Geronimo - still forced north by the major depression (image courtesy of Raymarine)

Geronimo - still forced north by the major depression (image courtesy of Raymarine)

Still north

Geronimo still unable to get south

Saturday February 8th 2003, Author: Rivacom, Location: Transoceanic
Day 28 Position Daily run Av speed
Geronimo 44°21S 134°03E 462 19.26
Orange 47°35S 102°38E 476 19.85

The boat's position at 15:00 GMT today: 44°29S - 139°38E
Distance travelled in 12 hours : 239,37 nautical miles
Average speed over the last 12 hours: 19,95 knots

Geronimo, the Cap Gemini and Schneider Electric-sponsored trimaran continues to close on Tasmania through difficult sea conditions: a south-westerly swell, crossed by wind-generated waves from the west north-west. This wind, now blowing at a sustained 30 knots, is very close in direction to the boat's current track and has meant a lot of gibing for the crew during the last 72 hours (multihulls do not perform well with the wind right behind them).

So, for Geronimo to manage an average point-to-point speed in excess of 19 knots over 24 hours, she has to sail much faster than 20 knots actual speed. The trimaran is currently having to cope with a breaking sea, whose waves are shown by satellite imaging to be over 7 metres high, making progress tricky and obliging her crew to be very careful indeed. There are many factors that affect the amplitude, period and wavelength of ocean swell. The effect of the wind on sea conditions depends on the distance that wind blows before meeting any obstacle. This distance is called 'fetch', and in the open sea, is generally determined by the size of the depression generating the wind. The other determining factor is the length of time for which the wind blows continuously at a given strength. So, for any given wind speed, there will be a certain period of time before the waves created reach a state of equilibrium. Beyond that point, even if the wind continues to blow, the swell and wave frequency will not increase any further.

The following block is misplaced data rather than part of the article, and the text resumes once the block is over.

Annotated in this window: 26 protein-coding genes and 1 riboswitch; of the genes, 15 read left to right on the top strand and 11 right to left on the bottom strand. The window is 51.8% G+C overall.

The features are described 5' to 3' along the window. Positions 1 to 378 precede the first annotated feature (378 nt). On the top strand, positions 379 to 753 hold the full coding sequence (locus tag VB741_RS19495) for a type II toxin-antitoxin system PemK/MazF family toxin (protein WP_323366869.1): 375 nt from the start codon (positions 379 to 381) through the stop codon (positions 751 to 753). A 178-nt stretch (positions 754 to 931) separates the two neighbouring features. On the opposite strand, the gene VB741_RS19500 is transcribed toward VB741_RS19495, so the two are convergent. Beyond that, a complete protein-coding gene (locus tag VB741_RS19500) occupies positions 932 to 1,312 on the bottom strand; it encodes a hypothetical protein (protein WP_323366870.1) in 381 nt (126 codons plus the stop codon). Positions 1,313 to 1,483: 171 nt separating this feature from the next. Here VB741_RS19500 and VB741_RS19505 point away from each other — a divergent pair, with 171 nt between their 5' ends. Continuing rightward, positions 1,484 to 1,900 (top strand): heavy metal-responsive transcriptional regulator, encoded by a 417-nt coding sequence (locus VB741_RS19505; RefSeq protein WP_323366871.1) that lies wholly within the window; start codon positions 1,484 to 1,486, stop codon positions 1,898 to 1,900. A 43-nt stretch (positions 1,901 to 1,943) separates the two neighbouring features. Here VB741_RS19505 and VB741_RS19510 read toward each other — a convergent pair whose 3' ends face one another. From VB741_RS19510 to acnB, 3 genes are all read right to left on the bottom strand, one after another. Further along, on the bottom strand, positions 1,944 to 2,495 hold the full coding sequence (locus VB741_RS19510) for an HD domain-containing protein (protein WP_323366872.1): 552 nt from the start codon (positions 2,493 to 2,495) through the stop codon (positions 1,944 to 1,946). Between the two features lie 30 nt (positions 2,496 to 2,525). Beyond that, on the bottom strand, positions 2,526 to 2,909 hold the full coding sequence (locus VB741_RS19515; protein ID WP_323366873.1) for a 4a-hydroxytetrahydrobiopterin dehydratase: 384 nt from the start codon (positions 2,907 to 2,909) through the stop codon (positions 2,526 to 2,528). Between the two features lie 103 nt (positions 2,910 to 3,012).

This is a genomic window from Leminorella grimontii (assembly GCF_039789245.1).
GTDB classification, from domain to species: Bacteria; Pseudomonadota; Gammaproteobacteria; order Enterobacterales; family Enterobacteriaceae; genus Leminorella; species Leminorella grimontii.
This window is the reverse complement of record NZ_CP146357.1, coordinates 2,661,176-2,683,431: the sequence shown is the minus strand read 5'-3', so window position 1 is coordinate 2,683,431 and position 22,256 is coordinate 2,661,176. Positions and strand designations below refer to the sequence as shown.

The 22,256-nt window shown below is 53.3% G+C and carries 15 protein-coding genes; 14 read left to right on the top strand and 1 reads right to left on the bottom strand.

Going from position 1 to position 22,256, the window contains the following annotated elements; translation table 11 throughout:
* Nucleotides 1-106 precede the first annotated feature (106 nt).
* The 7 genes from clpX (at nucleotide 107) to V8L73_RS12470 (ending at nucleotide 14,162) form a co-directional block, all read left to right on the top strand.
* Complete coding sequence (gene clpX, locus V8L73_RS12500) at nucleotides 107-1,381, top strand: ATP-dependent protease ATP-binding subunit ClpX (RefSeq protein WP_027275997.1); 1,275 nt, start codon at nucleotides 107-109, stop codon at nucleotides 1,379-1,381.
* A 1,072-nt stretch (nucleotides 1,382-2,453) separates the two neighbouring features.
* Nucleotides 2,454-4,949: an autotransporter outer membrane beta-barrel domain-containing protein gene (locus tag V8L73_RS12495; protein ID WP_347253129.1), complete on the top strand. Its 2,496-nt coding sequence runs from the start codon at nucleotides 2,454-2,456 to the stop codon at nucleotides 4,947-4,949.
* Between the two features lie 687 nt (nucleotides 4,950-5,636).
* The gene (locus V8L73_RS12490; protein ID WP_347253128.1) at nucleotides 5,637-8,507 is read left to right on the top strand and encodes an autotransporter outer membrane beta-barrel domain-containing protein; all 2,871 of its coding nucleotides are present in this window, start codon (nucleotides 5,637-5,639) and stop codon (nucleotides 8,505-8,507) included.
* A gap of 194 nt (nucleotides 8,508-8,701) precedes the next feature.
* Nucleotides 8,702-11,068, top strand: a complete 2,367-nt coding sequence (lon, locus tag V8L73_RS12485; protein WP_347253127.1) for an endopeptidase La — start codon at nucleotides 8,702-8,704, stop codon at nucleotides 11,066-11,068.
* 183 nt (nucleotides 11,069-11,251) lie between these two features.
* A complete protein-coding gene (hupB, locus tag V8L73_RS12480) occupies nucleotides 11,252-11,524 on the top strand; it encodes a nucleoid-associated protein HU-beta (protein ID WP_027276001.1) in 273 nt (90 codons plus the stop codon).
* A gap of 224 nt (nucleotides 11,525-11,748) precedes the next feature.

Studies show that waves 10 metres high, with a period of 11 seconds, can be produced locally by a 45-knot (50 mph) wind blowing for 20 hours over a distance (fetch) of 135 nautical miles, and that a 2-metre swell, with a period of 14 seconds, can be produced by a 36-knot (40 mph) wind blowing over 1080 nautical miles, 62 hours earlier.

These are the reasons why Geronimo is experiencing such difficult sea conditions, which have been aggravated by at least two weather patterns in an area where there is nothing at all to stop the waves. Forecasts for tonight show even higher waves south of the boat's current position, forcing her to stay much further north than the skipper would prefer.

In the next few hours, the Cap Gemini and Schneider Electric crew should pass south of Tasmania, the island first discovered by Abel Tasman in 1642 and separated from Australia by the Bass Straight. Tasmania is Australia's smallest state.

Latest Comments

Add a comment - Members log in


Latest news!

Back to top
    Back to top